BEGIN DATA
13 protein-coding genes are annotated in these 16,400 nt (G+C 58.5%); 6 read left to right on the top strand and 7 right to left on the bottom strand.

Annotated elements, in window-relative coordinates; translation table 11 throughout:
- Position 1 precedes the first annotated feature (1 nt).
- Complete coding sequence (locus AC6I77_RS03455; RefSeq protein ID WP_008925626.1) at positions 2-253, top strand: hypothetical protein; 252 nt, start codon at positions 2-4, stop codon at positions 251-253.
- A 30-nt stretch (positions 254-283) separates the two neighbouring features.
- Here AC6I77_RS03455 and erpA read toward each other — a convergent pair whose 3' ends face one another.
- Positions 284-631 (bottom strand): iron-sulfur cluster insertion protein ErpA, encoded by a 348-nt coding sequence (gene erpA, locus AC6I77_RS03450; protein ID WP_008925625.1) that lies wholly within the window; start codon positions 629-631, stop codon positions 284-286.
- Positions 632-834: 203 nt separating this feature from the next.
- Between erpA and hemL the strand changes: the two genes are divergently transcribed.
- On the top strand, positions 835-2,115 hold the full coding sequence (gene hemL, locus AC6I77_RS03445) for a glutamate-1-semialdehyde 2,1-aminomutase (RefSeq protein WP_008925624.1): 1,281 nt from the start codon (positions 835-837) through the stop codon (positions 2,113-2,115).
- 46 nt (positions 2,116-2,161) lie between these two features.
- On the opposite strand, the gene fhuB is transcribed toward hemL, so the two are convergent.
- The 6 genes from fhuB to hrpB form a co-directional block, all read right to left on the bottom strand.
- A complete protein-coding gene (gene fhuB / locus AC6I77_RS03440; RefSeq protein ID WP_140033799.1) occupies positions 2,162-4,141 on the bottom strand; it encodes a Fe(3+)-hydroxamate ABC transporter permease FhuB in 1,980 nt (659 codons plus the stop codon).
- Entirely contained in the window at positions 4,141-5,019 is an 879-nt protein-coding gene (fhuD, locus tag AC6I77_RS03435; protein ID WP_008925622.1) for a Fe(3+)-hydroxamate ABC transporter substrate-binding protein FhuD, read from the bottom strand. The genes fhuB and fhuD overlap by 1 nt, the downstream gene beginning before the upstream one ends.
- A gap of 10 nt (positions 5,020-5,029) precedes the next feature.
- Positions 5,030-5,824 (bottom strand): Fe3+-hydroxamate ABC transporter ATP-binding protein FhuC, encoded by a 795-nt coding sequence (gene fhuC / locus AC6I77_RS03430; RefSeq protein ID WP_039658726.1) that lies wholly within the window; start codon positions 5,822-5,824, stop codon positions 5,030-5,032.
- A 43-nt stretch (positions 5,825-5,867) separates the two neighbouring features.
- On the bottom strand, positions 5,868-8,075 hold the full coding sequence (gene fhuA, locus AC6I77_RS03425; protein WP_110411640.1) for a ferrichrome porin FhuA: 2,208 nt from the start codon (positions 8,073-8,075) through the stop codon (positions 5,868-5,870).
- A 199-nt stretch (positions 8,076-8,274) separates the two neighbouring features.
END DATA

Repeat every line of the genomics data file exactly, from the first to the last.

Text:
13 protein-coding genes are annotated in these 16,400 nt (G+C 58.5%); 6 read left to right on the top strand and 7 right to left on the bottom strand.

Annotated elements, in window-relative coordinates; translation table 11 throughout:
- Position 1 precedes the first annotated feature (1 nt).
- Complete coding sequence (locus AC6I77_RS03455; RefSeq protein ID WP_008925626.1) at positions 2-253, top strand: hypothetical protein; 252 nt, start codon at positions 2-4, stop codon at positions 251-253.
- A 30-nt stretch (positions 254-283) separates the two neighbouring features.
- Here AC6I77_RS03455 and erpA read toward each other — a convergent pair whose 3' ends face one another.
- Positions 284-631 (bottom strand): iron-sulfur cluster insertion protein ErpA, encoded by a 348-nt coding sequence (gene erpA, locus AC6I77_RS03450; protein ID WP_008925625.1) that lies wholly within the window; start codon positions 629-631, stop codon positions 284-286.
- Positions 632-834: 203 nt separating this feature from the next.
- Between erpA and hemL the strand changes: the two genes are divergently transcribed.
- On the top strand, positions 835-2,115 hold the full coding sequence (gene hemL, locus AC6I77_RS03445) for a glutamate-1-semialdehyde 2,1-aminomutase (RefSeq protein WP_008925624.1): 1,281 nt from the start codon (positions 835-837) through the stop codon (positions 2,113-2,115).
- 46 nt (positions 2,116-2,161) lie between these two features.
- On the opposite strand, the gene fhuB is transcribed toward hemL, so the two are convergent.
- The 6 genes from fhuB to hrpB form a co-directional block, all read right to left on the bottom strand.
- A complete protein-coding gene (gene fhuB / locus AC6I77_RS03440; RefSeq protein ID WP_140033799.1) occupies positions 2,162-4,141 on the bottom strand; it encodes a Fe(3+)-hydroxamate ABC transporter permease FhuB in 1,980 nt (659 codons plus the stop codon).
- Entirely contained in the window at positions 4,141-5,019 is an 879-nt protein-coding gene (fhuD, locus tag AC6I77_RS03435; protein ID WP_008925622.1) for a Fe(3+)-hydroxamate ABC transporter substrate-binding protein FhuD, read from the bottom strand. The genes fhuB and fhuD overlap by 1 nt, the downstream gene beginning before the upstream one ends.
- A gap of 10 nt (positions 5,020-5,029) precedes the next feature.
- Positions 5,030-5,824 (bottom strand): Fe3+-hydroxamate ABC transporter ATP-binding protein FhuC, encoded by a 795-nt coding sequence (gene fhuC / locus AC6I77_RS03430; RefSeq protein ID WP_039658726.1) that lies wholly within the window; start codon positions 5,822-5,824, stop codon positions 5,030-5,032.
- A 43-nt stretch (positions 5,825-5,867) separates the two neighbouring features.
- On the bottom strand, positions 5,868-8,075 hold the full coding sequence (gene fhuA, locus AC6I77_RS03425; protein WP_110411640.1) for a ferrichrome porin FhuA: 2,208 nt from the start codon (positions 8,073-8,075) through the stop codon (positions 5,868-5,870).
- A 199-nt stretch (positions 8,076-8,274) separates the two neighbouring features.